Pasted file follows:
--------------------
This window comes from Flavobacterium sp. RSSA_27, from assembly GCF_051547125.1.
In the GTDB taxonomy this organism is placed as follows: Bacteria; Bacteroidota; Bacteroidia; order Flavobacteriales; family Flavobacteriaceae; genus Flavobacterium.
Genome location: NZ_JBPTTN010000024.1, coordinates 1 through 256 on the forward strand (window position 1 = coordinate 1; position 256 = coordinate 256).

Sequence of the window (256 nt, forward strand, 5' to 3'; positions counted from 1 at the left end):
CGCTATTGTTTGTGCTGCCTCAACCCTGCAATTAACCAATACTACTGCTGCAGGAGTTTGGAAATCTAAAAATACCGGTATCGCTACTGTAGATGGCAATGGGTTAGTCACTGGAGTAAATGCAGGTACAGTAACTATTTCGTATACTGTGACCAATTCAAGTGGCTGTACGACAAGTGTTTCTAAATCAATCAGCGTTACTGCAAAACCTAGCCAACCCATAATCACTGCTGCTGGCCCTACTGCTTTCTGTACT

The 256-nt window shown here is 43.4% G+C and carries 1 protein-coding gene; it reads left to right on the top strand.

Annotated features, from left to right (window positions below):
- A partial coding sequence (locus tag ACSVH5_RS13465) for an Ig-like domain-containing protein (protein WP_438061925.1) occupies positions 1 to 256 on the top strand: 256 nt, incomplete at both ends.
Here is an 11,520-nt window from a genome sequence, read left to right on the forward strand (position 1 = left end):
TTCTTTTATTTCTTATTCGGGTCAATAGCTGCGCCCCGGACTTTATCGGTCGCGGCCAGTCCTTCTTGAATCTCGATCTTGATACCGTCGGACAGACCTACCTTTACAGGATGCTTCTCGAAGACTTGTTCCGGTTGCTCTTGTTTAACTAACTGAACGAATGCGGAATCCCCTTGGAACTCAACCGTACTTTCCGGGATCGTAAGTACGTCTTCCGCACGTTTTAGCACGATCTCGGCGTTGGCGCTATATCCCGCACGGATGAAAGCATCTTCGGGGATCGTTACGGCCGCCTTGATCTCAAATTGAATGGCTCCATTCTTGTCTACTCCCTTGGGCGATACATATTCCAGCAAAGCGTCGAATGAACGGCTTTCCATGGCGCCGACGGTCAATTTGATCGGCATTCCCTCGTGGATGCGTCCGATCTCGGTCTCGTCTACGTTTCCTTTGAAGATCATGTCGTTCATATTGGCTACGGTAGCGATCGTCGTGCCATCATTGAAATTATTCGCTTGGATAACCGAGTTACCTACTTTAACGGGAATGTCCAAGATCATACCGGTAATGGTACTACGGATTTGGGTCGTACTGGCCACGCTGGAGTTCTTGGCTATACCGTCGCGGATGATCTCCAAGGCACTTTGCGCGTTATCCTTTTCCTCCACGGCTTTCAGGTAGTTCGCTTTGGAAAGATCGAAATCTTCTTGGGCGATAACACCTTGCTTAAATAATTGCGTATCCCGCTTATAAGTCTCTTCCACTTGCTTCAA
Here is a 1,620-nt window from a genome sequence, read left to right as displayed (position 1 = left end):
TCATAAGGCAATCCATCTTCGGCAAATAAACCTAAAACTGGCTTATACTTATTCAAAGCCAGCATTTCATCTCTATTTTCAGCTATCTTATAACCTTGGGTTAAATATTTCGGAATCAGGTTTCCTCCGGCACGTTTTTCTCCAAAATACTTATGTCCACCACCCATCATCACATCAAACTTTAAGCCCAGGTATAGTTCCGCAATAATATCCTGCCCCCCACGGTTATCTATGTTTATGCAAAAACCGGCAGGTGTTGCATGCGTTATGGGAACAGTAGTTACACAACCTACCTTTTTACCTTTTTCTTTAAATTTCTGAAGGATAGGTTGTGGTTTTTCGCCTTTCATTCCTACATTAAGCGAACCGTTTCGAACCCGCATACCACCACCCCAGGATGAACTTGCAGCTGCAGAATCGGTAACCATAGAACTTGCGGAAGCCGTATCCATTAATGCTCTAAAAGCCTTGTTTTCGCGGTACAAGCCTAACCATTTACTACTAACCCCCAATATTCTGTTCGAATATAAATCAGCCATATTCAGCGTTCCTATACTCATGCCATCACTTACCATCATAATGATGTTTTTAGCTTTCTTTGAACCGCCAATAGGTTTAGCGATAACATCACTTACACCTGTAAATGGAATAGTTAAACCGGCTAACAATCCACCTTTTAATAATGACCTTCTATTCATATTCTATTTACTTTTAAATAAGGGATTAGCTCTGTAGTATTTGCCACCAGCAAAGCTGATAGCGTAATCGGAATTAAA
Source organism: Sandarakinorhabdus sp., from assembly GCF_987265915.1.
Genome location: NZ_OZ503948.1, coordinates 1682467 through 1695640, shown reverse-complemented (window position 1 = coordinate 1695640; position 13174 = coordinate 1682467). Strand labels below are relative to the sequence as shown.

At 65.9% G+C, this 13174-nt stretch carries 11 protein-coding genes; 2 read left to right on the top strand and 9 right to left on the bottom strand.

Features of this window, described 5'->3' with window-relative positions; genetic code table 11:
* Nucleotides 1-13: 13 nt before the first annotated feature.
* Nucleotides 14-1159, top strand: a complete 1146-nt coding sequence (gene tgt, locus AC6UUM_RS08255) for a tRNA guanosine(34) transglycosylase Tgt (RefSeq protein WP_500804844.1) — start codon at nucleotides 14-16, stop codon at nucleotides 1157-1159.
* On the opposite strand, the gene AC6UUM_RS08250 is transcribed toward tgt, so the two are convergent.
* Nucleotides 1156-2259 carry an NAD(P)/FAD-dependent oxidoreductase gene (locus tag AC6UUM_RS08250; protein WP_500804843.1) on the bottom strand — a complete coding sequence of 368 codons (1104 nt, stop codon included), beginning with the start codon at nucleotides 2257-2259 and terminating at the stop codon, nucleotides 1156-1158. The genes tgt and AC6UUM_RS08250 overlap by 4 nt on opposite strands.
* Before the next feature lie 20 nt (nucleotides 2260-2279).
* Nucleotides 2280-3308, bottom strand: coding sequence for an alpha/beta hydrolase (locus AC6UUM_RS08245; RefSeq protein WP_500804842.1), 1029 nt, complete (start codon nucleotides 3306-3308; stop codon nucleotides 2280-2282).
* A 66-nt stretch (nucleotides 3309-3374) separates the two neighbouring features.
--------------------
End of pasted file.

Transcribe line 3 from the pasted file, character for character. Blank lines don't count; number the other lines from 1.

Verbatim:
Genome location: NZ_JBPTTN010000024.1, coordinates 1 through 256 on the forward strand (window position 1 = coordinate 1; position 256 = coordinate 256).